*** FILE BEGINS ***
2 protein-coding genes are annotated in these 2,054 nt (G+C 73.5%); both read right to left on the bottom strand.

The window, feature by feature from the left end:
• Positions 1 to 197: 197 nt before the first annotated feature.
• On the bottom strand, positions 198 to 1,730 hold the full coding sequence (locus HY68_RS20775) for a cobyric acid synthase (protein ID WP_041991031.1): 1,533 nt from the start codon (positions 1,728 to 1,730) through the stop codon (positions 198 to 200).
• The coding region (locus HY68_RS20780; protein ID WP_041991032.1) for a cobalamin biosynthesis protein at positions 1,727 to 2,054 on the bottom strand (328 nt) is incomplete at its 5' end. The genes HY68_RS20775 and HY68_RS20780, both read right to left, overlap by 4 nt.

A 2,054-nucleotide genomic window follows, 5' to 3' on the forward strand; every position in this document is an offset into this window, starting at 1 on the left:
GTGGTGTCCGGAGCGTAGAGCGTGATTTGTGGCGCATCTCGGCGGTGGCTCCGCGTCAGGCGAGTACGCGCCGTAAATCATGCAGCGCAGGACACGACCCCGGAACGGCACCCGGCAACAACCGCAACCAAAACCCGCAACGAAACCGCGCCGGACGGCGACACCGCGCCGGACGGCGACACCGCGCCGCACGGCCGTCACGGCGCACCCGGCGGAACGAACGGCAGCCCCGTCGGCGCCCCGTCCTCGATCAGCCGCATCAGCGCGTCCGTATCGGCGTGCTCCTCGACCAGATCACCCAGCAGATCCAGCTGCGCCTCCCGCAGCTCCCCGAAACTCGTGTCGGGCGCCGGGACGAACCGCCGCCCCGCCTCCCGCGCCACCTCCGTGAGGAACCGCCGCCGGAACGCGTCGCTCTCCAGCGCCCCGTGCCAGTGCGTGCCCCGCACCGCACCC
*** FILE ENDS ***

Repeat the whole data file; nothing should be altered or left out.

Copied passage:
2 protein-coding genes are annotated in these 2,054 nt (G+C 73.5%); both read right to left on the bottom strand.

The window, feature by feature from the left end:
• Positions 1 to 197: 197 nt before the first annotated feature.
• On the bottom strand, positions 198 to 1,730 hold the full coding sequence (locus HY68_RS20775) for a cobyric acid synthase (protein ID WP_041991031.1): 1,533 nt from the start codon (positions 1,728 to 1,730) through the stop codon (positions 198 to 200).
• The coding region (locus HY68_RS20780; protein ID WP_041991032.1) for a cobalamin biosynthesis protein at positions 1,727 to 2,054 on the bottom strand (328 nt) is incomplete at its 5' end. The genes HY68_RS20775 and HY68_RS20780, both read right to left, overlap by 4 nt.

A 2,054-nucleotide genomic window follows, 5' to 3' on the forward strand; every position in this document is an offset into this window, starting at 1 on the left:
GTGGTGTCCGGAGCGTAGAGCGTGATTTGTGGCGCATCTCGGCGGTGGCTCCGCGTCAGGCGAGTACGCGCCGTAAATCATGCAGCGCAGGACACGACCCCGGAACGGCACCCGGCAACAACCGCAACCAAAACCCGCAACGAAACCGCGCCGGACGGCGACACCGCGCCGGACGGCGACACCGCGCCGCACGGCCGTCACGGCGCACCCGGCGGAACGAACGGCAGCCCCGTCGGCGCCCCGTCCTCGATCAGCCGCATCAGCGCGTCCGTATCGGCGTGCTCCTCGACCAGATCACCCAGCAGATCCAGCTGCGCCTCCCGCAGCTCCCCGAAACTCGTGTCGGGCGCCGGGACGAACCGCCGCCCCGCCTCCCGCGCCACCTCCGTGAGGAACCGCCGCCGGAACGCGTCGCTCTCCAGCGCCCCGTGCCAGTGCGTGCCCCGCACCGCACCC